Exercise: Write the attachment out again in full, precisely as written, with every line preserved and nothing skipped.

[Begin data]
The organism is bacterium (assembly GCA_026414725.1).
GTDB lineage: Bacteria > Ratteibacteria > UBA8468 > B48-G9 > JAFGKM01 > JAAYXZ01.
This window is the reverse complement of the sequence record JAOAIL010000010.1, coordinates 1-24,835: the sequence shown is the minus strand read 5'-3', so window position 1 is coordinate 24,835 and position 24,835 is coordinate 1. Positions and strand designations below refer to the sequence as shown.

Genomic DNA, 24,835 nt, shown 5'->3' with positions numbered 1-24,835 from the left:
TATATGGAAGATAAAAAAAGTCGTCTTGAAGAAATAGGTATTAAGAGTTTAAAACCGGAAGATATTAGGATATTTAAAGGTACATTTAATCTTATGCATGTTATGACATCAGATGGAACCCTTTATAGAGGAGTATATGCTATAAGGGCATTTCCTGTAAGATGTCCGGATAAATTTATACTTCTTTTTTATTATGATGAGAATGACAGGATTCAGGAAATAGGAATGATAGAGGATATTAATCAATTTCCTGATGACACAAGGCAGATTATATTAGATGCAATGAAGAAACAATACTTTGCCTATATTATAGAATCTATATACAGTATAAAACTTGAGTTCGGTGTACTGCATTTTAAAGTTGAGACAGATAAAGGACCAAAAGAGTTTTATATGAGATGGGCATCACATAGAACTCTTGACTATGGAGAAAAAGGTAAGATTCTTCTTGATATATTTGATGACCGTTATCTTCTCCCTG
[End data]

The organism is bacterium (assembly GCA_026414725.1).
GTDB lineage: Bacteria > Ratteibacteria > UBA8468 > B48-G9 > JAFGKM01 > JAAYXZ01.
This window is the reverse complement of the sequence record JAOAIL010000010.1, coordinates 1-24,835: the sequence shown is the minus strand read 5'-3', so window position 1 is coordinate 24,835 and position 24,835 is coordinate 1. Positions and strand designations below refer to the sequence as shown.

Genomic DNA, 24,835 nt, shown 5'->3' with positions numbered 1-24,835 from the left:
TATATGGAAGATAAAAAAAGTCGTCTTGAAGAAATAGGTATTAAGAGTTTAAAACCGGAAGATATTAGGATATTTAAAGGTACATTTAATCTTATGCATGTTATGACATCAGATGGAACCCTTTATAGAGGAGTATATGCTATAAGGGCATTTCCTGTAAGATGTCCGGATAAATTTATACTTCTTTTTTATTATGATGAGAATGACAGGATTCAGGAAATAGGAATGATAGAGGATATTAATCAATTTCCTGATGACACAAGGCAGATTATATTAGATGCAATGAAGAAACAATACTTTGCCTATATTATAGAATCTATATACAGTATAAAACTTGAGTTCGGTGTACTGCATTTTAAAGTTGAGACAGATAAAGGACCAAAAGAGTTTTATATGAGATGGGCATCACATAGAACTCTTGACTATGGAGAAAAAGGTAAGATTCTTCTTGATATATTTGATGACCGTTATCTTCTCCCTG